Book Review: Ender’s Game

3 COMMENTS • This post is filed under: Book Review
Ender's Game Ender's Game by
Series: Ender's Saga #1
Published by , in 1994
Genres: ,
Pages: 324

Intense is the word for Ender's Game. Aliens have attacked Earth twice and almost destroyed the human species. To make sure humans win the next encounter, the world government has taken to breeding military geniuses -- and then training them in the arts of war... The early training, not surprisingly, takes the form of 'games'... Ender Wiggin is a genius among geniuses; he wins all the games... He is smart enough to know that time is running out. But is he smart enough to save the planet?

My Review:

I don’t know how I managed to get this far and not read this one. Everyone says it’s a classic. Everyone says you have to at least read something Orson Scott Card before you can call yourself a sci-fi geek. But somehow I missed it, so I’m reading it now.

I have to admit, I’m torn about what to say. People have such strong opinions about this book – you either love it or you hate it, going by the reviews I wandered through on GoodReads. The truth is, yes, it’s a great sci-fi and I can’t believe I haven’t read it, but it just didn’t stand up to my favourites (probably because it is sci-fi – I like it, but fantasy is more to my taste).

I do like how complex the storyline is. Ender is just a kid, but he is dealing with very adult emotions. If anyone ever set up a system like that while I was around I’d be the first to start (or join) a rebellion. Children shouldn’t have to live through what they made Ender do, no matter what the consequences are. We keep getting reminders that Ender is not an adult, and that he shouldn’t be in this situation, but at the same time it is easy to forget that he is as young as he is. He’s already way past his classmates by the time they take him at 6. By the time they’ve put him through all the training, he might as well be my age for all I know, and how he acts.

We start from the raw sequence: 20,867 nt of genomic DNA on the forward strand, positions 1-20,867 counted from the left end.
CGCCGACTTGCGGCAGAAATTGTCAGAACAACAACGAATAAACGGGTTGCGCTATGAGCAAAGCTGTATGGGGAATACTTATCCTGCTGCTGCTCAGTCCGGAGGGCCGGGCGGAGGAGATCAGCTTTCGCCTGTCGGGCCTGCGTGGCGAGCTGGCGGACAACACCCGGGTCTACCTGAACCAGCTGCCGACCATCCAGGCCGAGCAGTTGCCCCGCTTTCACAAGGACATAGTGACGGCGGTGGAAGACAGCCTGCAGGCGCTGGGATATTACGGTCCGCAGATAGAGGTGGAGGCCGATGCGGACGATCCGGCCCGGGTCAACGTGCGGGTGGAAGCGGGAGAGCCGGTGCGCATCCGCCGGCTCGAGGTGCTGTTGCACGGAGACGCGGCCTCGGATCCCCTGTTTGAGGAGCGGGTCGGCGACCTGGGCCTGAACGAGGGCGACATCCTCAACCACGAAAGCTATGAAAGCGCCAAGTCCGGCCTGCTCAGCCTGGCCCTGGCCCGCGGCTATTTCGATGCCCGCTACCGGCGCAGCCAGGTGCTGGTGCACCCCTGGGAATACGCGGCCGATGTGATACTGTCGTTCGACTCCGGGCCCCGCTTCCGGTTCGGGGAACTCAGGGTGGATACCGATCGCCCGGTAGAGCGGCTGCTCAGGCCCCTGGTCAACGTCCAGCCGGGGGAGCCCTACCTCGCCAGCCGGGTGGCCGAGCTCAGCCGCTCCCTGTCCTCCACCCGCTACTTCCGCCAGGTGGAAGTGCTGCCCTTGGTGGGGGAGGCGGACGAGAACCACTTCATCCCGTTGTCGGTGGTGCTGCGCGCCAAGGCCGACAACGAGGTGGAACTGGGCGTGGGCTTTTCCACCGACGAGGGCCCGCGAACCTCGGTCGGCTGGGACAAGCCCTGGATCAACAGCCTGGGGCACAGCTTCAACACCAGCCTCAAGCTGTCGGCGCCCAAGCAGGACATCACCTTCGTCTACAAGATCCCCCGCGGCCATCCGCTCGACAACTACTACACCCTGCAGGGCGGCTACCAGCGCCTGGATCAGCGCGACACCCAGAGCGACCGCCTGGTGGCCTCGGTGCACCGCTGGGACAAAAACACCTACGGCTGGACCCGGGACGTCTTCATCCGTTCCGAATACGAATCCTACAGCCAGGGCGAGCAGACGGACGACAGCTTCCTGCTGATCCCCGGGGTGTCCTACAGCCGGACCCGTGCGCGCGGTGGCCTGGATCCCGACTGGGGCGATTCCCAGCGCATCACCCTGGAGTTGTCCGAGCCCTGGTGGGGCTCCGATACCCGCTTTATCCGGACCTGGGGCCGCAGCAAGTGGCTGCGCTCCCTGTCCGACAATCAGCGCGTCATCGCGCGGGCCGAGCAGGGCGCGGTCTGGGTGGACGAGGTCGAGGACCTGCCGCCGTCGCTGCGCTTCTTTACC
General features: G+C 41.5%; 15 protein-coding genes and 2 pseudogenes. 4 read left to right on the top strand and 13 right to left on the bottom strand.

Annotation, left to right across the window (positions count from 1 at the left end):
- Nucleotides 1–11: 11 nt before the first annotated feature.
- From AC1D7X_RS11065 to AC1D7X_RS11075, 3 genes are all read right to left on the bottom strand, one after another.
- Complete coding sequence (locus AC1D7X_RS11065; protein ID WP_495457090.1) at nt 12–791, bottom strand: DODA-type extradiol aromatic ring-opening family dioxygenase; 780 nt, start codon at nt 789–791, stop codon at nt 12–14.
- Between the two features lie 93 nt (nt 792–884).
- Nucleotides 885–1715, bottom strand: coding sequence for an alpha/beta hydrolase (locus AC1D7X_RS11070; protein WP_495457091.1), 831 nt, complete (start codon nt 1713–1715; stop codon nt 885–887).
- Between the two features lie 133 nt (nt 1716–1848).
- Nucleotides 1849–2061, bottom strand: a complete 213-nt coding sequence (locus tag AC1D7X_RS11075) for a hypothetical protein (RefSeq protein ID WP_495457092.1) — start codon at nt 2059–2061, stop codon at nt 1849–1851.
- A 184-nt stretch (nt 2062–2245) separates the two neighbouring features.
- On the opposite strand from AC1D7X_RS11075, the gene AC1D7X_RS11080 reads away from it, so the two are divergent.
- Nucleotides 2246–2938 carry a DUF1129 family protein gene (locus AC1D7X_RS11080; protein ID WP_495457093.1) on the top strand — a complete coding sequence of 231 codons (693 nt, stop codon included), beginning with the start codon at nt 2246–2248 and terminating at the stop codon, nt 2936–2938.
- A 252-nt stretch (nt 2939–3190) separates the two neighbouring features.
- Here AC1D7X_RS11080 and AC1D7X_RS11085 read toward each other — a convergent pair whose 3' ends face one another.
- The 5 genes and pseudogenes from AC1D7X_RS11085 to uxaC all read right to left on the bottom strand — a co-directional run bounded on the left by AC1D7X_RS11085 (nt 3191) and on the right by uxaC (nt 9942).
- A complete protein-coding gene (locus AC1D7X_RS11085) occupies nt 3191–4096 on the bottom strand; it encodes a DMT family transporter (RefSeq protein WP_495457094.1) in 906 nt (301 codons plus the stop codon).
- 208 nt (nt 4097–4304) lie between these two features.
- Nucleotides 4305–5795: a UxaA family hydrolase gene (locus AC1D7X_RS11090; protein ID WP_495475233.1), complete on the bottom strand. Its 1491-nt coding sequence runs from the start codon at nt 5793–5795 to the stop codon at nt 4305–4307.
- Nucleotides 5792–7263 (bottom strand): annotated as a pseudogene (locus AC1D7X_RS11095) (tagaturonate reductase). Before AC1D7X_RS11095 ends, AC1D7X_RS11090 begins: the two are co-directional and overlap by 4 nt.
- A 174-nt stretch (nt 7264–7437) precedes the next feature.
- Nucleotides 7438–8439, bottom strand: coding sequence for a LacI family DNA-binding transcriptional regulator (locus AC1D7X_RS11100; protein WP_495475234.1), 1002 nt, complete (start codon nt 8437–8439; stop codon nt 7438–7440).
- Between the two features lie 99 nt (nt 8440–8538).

The sad part is, while they were in battle school playing the null gravity games, I kind of wanted to be there. I wanted to play the games, because the games sound fun. Yeah, if you think about what they were for it seems awful, but the games themselves present challenges and competition, which is what I always wanted from games as a kid. Then again, I’m very competitive and I love logicking out the solution to whatever problems are set for me, and that’s basically what they were having Ender do.

I guess there’s not much else to say that hasn’t already been said. Lots of people loved Ender’s Game when it came out, and I’m just the latest in a long line of reviewers. But hey, if you like sci-fi, then you should read this one. It’s like liking fantasy and not reading Harry Potter – difficult to do, and kind of sad for the rest of us.

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